The Financial Times (UK) reported Wednesday that U.S. ambassador to the United Nations John Bolton said in a Fox News interview that he believed "the United States and its friends should be pursuing [regime change in Iran and North Korea] on their own, because that is our ultimate objective."  --  The U.S. is currently at odds with the EU3 powers with regard to a resolution addressing Iran's nuclear program; "European diplomats said they had clashed with Mr. Bolton, rejecting his attempt to include a provision that would stop Russia supplying nuclear fuel to the Iranian reactor under construction at Bushehr. Some European officials suggested Mr. Bolton was 'freelancing' and did not have the backing of Washington for a position that was sure to antagonize Russia," Guy Dinmore reported.  --  Reuters reported that the EU3 draft was being circulated among the permanent members of the U.N. Security Council without the U.S.'s approval, hinting between the lines, like the Financial Times, that Bolton was responsible for the breakdown of EU3-U.S. unity on Iran.[2]  --  Meanwhile, on Monday two anonymous diplomats (one a "senior diplomat familiar with U.N. nuclear inspections in Iran") were reported by Reuters to have said that "Iran has launched a second batch of centrifuges at its pilot nuclear fuel plant," though when examined in detail the allegations amounted to very little.[3]  --  Later that day the New York Times twisted remarks by IAEA Director Mohammed ElBaradei to make them seem to be a confirmation of this report, which they were not, and gave its article a misleading, alarmist headline.[4]  --  Elsewhere the news was widely presented as the ominous start-up of a second cascade, which it was not.[5]  --  The anonymously sourced report cannot but be viewed with suspicion in the context of the present tense and propaganda-laden situation. ...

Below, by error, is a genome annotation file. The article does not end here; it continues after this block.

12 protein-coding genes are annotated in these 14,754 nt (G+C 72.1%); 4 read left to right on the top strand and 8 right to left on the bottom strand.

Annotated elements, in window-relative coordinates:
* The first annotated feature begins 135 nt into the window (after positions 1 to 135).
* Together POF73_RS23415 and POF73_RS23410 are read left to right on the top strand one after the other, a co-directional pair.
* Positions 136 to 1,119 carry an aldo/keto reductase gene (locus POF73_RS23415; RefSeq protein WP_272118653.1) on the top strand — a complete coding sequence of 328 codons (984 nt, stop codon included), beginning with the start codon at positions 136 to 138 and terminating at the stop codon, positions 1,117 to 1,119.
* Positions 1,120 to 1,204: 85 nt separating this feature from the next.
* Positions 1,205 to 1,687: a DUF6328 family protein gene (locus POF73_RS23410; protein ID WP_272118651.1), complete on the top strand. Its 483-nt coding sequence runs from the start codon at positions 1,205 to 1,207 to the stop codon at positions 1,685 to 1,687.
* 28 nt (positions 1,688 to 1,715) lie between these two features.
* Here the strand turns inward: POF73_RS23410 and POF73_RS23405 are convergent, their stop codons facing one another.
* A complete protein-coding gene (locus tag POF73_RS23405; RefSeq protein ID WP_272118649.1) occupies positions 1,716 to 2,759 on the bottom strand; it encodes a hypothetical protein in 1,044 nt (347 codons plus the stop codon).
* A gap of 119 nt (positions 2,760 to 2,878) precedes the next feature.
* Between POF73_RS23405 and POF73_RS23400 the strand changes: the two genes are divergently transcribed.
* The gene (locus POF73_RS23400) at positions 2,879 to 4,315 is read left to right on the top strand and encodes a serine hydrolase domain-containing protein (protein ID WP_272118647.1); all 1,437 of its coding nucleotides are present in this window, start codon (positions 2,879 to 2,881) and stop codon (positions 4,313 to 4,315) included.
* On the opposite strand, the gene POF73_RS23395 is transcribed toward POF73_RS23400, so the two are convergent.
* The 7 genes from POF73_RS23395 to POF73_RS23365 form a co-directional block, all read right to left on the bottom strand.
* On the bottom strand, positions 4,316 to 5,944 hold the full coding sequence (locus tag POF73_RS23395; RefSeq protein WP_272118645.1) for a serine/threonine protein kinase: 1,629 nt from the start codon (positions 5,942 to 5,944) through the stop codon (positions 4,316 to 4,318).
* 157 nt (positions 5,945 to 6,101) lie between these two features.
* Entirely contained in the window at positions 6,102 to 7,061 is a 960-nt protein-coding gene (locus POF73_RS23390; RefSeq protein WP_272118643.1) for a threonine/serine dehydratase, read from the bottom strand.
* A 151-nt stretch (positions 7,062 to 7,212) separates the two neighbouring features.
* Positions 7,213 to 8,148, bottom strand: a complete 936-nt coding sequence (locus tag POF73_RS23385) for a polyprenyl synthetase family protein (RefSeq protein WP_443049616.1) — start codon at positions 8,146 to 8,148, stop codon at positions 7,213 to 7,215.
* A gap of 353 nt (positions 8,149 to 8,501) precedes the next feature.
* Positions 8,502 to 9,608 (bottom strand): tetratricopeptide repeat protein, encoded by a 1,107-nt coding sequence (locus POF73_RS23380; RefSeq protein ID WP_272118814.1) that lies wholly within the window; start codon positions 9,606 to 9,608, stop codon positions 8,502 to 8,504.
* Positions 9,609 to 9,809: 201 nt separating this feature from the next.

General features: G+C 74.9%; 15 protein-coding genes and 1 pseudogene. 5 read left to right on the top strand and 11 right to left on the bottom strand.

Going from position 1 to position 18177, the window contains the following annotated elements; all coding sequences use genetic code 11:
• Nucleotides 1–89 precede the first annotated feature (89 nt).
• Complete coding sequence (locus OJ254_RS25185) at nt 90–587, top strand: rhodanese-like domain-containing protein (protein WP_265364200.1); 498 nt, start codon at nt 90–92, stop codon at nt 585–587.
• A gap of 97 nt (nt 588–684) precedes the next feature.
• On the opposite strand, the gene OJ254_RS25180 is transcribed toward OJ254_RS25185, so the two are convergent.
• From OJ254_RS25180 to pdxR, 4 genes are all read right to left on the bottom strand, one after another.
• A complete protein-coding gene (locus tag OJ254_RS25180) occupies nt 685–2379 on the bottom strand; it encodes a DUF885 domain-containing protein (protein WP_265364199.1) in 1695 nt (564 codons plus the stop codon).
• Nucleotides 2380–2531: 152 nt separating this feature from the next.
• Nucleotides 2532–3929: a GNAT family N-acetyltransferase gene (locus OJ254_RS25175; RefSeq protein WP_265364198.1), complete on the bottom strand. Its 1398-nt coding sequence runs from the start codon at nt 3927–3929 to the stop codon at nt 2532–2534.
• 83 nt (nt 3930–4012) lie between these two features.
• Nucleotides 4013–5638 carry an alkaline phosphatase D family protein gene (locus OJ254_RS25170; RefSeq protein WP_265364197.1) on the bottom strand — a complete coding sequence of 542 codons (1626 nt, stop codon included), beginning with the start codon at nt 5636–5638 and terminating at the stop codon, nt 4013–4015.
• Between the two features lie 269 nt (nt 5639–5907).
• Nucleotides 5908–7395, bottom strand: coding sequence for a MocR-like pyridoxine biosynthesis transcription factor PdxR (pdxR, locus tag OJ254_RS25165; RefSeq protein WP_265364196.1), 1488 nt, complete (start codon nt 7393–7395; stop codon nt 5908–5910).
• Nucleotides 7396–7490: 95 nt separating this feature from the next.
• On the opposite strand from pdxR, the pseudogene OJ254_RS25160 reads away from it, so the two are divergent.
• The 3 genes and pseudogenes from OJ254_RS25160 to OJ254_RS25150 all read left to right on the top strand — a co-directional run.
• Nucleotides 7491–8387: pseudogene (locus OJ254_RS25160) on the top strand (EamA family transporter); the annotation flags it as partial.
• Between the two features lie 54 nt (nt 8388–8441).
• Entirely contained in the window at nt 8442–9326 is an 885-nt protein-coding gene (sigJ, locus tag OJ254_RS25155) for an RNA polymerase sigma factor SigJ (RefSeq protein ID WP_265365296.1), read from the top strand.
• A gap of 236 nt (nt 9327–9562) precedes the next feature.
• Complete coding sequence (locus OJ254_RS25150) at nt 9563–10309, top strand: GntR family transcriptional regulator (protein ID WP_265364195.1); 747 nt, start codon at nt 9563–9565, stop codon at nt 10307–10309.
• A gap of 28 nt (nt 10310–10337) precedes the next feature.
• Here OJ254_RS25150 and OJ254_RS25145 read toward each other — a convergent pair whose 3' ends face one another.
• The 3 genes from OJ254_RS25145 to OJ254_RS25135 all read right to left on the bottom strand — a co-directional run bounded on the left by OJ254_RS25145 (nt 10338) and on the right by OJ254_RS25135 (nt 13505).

Middle East & Africa

By Guy Dinmore

Financial Times (UK)
October 25, 2006

Imposing economic and political sanctions against Iran and North Korea will help democratic forces in those countries as Washington pursues its "ultimate objective" of regime change, John Bolton, the U.S. ambassador to the United Nations, said yesterday.

Mr. Bolton's comments, to Fox News, reflect the views of hardliners in the Bush administration who doubt that the threat of nuclear proliferation can be dealt with through negotiations.

Although the U.S. denies it is pursuing a "regime change" policy towards what it calls the "axis of evil," Mr. Bolton's linking of sanctions with "democratic forces" are likely to complicate delicate coalition-building efforts by Condoleezza Rice, secretary of state.

Last week Ms. Rice went to Japan, South Korea, China, and Russia to co-ordinate the implementation of U.N. sanctions imposed against North Korea in response to its underground nuclear weapon test. This week the focus shifts to New York where the U.S. and Europe are working on a sanctions resolution for Iran.